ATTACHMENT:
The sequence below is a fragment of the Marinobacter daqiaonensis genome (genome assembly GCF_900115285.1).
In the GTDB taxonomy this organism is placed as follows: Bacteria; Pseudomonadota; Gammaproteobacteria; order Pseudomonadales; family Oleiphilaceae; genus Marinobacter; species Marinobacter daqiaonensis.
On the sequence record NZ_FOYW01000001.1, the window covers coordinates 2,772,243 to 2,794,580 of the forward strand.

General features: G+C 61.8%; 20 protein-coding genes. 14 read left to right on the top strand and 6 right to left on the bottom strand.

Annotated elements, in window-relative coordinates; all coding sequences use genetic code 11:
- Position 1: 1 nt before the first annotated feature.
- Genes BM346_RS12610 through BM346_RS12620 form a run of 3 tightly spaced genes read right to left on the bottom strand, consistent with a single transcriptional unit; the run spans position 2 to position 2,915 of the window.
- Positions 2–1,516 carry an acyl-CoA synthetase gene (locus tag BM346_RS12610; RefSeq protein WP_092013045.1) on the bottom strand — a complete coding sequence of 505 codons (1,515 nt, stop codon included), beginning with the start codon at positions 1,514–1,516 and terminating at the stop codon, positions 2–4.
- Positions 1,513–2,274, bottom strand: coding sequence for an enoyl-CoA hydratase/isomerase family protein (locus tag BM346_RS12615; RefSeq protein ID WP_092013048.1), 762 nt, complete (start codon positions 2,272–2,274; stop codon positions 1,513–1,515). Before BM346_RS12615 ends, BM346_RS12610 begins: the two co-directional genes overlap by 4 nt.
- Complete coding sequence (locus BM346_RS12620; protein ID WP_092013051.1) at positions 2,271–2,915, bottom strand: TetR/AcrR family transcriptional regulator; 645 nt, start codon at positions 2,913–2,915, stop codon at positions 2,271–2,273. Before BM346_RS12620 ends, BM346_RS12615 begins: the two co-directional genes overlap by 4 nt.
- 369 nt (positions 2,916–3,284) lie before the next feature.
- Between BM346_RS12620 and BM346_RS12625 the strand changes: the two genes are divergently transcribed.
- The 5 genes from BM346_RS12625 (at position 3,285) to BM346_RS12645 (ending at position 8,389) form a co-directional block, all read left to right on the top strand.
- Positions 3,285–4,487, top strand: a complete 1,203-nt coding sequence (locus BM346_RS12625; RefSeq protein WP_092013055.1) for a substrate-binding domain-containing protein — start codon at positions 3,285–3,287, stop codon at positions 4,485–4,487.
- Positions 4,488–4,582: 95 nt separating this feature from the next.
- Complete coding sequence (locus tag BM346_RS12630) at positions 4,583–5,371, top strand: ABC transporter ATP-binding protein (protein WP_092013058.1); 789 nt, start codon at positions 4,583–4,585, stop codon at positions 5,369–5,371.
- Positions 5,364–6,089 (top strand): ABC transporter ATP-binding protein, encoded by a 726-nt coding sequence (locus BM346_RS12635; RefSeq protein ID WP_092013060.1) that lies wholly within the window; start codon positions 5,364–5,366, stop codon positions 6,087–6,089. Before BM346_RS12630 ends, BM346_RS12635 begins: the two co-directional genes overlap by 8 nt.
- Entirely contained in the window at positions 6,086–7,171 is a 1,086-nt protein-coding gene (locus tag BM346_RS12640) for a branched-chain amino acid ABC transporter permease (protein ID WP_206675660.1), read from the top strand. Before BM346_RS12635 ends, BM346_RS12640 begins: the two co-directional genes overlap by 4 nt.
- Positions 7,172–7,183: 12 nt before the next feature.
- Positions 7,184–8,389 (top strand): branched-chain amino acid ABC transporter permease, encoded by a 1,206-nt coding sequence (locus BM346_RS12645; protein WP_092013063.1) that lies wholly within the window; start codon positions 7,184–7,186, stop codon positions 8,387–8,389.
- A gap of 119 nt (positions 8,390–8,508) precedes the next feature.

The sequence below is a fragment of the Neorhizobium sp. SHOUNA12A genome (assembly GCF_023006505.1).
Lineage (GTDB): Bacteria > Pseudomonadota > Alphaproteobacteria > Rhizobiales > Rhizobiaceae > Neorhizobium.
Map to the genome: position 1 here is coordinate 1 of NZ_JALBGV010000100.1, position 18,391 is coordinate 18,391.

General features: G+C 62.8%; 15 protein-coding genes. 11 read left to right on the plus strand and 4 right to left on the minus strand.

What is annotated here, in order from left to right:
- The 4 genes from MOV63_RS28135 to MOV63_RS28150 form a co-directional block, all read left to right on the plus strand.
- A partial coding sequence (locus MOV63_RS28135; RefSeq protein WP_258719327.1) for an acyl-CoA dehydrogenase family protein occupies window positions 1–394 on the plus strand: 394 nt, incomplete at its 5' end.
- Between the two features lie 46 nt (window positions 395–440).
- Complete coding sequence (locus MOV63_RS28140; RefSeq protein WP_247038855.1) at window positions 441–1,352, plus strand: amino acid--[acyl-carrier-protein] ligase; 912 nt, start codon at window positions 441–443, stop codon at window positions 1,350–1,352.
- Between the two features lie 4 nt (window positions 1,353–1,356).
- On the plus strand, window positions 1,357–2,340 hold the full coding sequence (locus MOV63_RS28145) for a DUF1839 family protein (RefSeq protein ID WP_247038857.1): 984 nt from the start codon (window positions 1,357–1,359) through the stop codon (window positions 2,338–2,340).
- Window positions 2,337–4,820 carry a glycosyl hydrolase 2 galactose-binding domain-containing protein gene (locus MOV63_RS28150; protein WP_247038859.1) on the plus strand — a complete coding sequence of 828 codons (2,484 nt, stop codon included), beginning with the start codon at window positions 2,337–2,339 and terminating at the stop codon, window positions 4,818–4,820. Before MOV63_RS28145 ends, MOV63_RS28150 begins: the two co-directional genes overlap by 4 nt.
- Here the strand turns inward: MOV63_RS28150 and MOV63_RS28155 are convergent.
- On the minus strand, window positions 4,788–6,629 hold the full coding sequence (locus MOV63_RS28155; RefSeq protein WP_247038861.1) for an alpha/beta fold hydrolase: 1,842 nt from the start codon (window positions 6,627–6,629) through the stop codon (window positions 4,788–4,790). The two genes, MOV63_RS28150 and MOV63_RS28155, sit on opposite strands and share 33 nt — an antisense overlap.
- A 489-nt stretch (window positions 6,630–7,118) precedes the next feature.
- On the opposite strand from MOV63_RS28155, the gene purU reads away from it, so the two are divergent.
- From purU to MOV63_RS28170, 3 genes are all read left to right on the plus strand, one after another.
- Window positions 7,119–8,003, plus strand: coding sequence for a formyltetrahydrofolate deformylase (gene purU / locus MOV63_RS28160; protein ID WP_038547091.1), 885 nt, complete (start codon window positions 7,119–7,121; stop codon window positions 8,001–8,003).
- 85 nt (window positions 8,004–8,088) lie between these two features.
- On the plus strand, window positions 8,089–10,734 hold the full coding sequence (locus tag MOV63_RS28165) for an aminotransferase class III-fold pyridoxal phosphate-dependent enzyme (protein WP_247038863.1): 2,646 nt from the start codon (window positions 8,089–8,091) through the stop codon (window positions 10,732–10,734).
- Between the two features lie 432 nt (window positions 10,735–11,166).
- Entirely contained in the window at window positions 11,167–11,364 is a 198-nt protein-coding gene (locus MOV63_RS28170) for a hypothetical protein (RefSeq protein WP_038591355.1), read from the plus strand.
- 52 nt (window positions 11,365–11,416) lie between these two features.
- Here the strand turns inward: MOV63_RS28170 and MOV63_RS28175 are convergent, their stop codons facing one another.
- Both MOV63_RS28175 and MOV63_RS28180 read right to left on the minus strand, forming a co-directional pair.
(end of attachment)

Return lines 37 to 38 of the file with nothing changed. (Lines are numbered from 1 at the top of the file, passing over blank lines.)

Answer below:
- On the opposite strand from MOV63_RS28155, the gene purU reads away from it, so the two are divergent.
- From purU to MOV63_RS28170, 3 genes are all read left to right on the plus strand, one after another.